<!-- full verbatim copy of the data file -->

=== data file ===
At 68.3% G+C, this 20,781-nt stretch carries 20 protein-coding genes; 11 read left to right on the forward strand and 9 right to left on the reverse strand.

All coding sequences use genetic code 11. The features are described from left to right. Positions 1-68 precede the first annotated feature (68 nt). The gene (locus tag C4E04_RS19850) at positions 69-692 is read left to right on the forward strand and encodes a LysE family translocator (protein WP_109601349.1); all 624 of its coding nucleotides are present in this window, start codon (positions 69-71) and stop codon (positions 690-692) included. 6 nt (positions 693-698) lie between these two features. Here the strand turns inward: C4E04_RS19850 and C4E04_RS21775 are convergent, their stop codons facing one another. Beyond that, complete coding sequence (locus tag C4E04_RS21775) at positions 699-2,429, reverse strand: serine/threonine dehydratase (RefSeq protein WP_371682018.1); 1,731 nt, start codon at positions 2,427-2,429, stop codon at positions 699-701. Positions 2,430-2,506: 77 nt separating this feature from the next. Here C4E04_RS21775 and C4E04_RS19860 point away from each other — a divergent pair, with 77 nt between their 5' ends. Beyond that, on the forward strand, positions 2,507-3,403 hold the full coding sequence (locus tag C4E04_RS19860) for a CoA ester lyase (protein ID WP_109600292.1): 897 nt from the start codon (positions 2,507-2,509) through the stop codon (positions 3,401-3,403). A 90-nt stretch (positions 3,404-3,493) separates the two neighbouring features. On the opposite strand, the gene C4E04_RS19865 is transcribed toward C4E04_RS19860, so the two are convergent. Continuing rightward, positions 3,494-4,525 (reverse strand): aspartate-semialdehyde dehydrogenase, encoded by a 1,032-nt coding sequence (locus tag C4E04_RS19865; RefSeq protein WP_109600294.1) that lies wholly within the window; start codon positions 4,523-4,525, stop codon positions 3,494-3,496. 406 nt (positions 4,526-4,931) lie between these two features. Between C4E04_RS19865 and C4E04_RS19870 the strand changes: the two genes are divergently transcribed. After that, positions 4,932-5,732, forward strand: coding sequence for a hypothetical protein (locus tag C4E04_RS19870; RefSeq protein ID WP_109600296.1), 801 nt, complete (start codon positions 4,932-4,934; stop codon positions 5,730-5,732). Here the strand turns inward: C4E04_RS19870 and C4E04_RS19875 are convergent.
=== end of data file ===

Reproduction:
At 68.3% G+C, this 20,781-nt stretch carries 20 protein-coding genes; 11 read left to right on the forward strand and 9 right to left on the reverse strand.

All coding sequences use genetic code 11. The features are described from left to right. Positions 1-68 precede the first annotated feature (68 nt). The gene (locus tag C4E04_RS19850) at positions 69-692 is read left to right on the forward strand and encodes a LysE family translocator (protein WP_109601349.1); all 624 of its coding nucleotides are present in this window, start codon (positions 69-71) and stop codon (positions 690-692) included. 6 nt (positions 693-698) lie between these two features. Here the strand turns inward: C4E04_RS19850 and C4E04_RS21775 are convergent, their stop codons facing one another. Beyond that, complete coding sequence (locus tag C4E04_RS21775) at positions 699-2,429, reverse strand: serine/threonine dehydratase (RefSeq protein WP_371682018.1); 1,731 nt, start codon at positions 2,427-2,429, stop codon at positions 699-701. Positions 2,430-2,506: 77 nt separating this feature from the next. Here C4E04_RS21775 and C4E04_RS19860 point away from each other — a divergent pair, with 77 nt between their 5' ends. Beyond that, on the forward strand, positions 2,507-3,403 hold the full coding sequence (locus tag C4E04_RS19860) for a CoA ester lyase (protein ID WP_109600292.1): 897 nt from the start codon (positions 2,507-2,509) through the stop codon (positions 3,401-3,403). A 90-nt stretch (positions 3,404-3,493) separates the two neighbouring features. On the opposite strand, the gene C4E04_RS19865 is transcribed toward C4E04_RS19860, so the two are convergent. Continuing rightward, positions 3,494-4,525 (reverse strand): aspartate-semialdehyde dehydrogenase, encoded by a 1,032-nt coding sequence (locus tag C4E04_RS19865; RefSeq protein WP_109600294.1) that lies wholly within the window; start codon positions 4,523-4,525, stop codon positions 3,494-3,496. 406 nt (positions 4,526-4,931) lie between these two features. Between C4E04_RS19865 and C4E04_RS19870 the strand changes: the two genes are divergently transcribed. After that, positions 4,932-5,732, forward strand: coding sequence for a hypothetical protein (locus tag C4E04_RS19870; RefSeq protein ID WP_109600296.1), 801 nt, complete (start codon positions 4,932-4,934; stop codon positions 5,730-5,732). Here the strand turns inward: C4E04_RS19870 and C4E04_RS19875 are convergent.